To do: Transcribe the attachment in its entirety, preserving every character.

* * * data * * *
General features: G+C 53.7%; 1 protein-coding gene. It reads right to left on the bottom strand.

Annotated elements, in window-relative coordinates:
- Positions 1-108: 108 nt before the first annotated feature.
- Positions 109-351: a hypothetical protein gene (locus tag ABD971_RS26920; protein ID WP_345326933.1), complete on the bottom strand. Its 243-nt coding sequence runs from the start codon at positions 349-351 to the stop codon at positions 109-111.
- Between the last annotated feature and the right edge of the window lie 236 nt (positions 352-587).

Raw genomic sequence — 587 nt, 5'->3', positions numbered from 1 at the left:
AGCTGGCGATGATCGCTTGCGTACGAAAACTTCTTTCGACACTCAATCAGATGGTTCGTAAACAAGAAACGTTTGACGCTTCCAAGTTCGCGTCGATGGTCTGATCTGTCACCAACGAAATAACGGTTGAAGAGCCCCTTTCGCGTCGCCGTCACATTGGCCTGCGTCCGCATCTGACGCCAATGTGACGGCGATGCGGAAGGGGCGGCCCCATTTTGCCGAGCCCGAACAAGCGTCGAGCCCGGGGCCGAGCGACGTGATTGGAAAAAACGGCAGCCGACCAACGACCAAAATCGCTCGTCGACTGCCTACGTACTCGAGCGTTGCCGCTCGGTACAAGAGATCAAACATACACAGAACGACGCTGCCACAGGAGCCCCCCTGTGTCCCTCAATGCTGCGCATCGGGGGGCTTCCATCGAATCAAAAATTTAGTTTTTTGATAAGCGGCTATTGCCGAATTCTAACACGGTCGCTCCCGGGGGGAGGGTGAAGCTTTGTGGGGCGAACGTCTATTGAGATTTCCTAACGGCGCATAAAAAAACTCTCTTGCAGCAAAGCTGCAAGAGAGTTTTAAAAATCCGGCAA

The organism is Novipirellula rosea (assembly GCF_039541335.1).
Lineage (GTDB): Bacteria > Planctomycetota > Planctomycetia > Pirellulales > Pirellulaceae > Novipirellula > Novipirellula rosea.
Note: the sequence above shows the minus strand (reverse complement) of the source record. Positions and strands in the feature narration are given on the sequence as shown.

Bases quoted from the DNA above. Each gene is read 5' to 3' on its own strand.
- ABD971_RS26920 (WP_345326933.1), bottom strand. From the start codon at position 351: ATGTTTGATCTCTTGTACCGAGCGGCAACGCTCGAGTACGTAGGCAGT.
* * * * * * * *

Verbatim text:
General features: G+C 53.7%; 1 protein-coding gene. It reads right to left on the bottom strand.

Annotated elements, in window-relative coordinates:
- Positions 1-108: 108 nt before the first annotated feature.
- Positions 109-351: a hypothetical protein gene (locus tag ABD971_RS26920; protein ID WP_345326933.1), complete on the bottom strand. Its 243-nt coding sequence runs from the start codon at positions 349-351 to the stop codon at positions 109-111.
- Between the last annotated feature and the right edge of the window lie 236 nt (positions 352-587).

Raw genomic sequence — 587 nt, 5'->3', positions numbered from 1 at the left:
AGCTGGCGATGATCGCTTGCGTACGAAAACTTCTTTCGACACTCAATCAGATGGTTCGTAAACAAGAAACGTTTGACGCTTCCAAGTTCGCGTCGATGGTCTGATCTGTCACCAACGAAATAACGGTTGAAGAGCCCCTTTCGCGTCGCCGTCACATTGGCCTGCGTCCGCATCTGACGCCAATGTGACGGCGATGCGGAAGGGGCGGCCCCATTTTGCCGAGCCCGAACAAGCGTCGAGCCCGGGGCCGAGCGACGTGATTGGAAAAAACGGCAGCCGACCAACGACCAAAATCGCTCGTCGACTGCCTACGTACTCGAGCGTTGCCGCTCGGTACAAGAGATCAAACATACACAGAACGACGCTGCCACAGGAGCCCCCCTGTGTCCCTCAATGCTGCGCATCGGGGGGCTTCCATCGAATCAAAAATTTAGTTTTTTGATAAGCGGCTATTGCCGAATTCTAACACGGTCGCTCCCGGGGGGAGGGTGAAGCTTTGTGGGGCGAACGTCTATTGAGATTTCCTAACGGCGCATAAAAAAACTCTCTTGCAGCAAAGCTGCAAGAGAGTTTTAAAAATCCGGCAA

The organism is Novipirellula rosea (assembly GCF_039541335.1).
Lineage (GTDB): Bacteria > Planctomycetota > Planctomycetia > Pirellulales > Pirellulaceae > Novipirellula > Novipirellula rosea.
Note: the sequence above shows the minus strand (reverse complement) of the source record. Positions and strands in the feature narration are given on the sequence as shown.

Bases quoted from the DNA above. Each gene is read 5' to 3' on its own strand.
- ABD971_RS26920 (WP_345326933.1), bottom strand. From the start codon at position 351: ATGTTTGATCTCTTGTACCGAGCGGCAACGCTCGAGTACGTAGGCAGT.